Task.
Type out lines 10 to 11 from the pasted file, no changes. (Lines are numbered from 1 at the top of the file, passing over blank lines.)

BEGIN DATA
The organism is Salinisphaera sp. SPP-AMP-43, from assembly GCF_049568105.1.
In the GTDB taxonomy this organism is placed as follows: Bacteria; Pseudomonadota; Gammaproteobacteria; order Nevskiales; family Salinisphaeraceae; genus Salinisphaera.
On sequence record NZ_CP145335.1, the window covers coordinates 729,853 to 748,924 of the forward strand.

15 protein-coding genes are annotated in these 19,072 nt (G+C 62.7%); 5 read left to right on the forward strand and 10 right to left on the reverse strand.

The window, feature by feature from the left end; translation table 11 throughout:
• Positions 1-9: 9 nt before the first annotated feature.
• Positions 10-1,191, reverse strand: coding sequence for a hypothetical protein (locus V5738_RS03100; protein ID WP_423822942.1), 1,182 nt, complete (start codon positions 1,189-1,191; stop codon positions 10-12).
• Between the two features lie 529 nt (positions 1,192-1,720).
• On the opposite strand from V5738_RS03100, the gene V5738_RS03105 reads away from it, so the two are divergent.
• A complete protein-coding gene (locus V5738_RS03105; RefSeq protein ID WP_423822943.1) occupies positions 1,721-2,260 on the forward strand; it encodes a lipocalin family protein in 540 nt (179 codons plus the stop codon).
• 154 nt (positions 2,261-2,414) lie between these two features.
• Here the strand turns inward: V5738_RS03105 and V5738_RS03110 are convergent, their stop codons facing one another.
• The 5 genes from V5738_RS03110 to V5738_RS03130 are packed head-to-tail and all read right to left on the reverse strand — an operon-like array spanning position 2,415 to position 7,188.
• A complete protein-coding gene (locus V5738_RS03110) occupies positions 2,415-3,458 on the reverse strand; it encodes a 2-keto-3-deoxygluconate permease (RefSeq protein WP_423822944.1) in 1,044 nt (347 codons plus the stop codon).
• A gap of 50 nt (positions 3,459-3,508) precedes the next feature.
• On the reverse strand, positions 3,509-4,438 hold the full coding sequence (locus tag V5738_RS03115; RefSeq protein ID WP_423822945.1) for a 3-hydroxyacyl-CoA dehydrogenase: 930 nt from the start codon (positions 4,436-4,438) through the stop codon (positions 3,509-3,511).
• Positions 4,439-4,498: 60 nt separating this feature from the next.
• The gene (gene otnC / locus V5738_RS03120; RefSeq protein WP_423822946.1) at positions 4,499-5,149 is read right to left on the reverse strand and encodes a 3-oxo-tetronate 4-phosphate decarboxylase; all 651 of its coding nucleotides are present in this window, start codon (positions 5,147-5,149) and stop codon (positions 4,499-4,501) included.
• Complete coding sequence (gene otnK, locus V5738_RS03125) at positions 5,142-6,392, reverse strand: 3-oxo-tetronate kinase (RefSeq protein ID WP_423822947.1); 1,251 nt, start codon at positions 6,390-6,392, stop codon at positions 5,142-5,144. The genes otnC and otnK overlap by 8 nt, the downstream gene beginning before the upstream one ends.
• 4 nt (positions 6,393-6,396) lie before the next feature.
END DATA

• A complete protein-coding gene (locus V5738_RS03105; RefSeq protein ID WP_423822943.1) occupies positions 1,721-2,260 on the forward strand; it encodes a lipocalin family protein in 540 nt (179 codons plus the stop codon).
• 154 nt (positions 2,261-2,414) lie between these two features.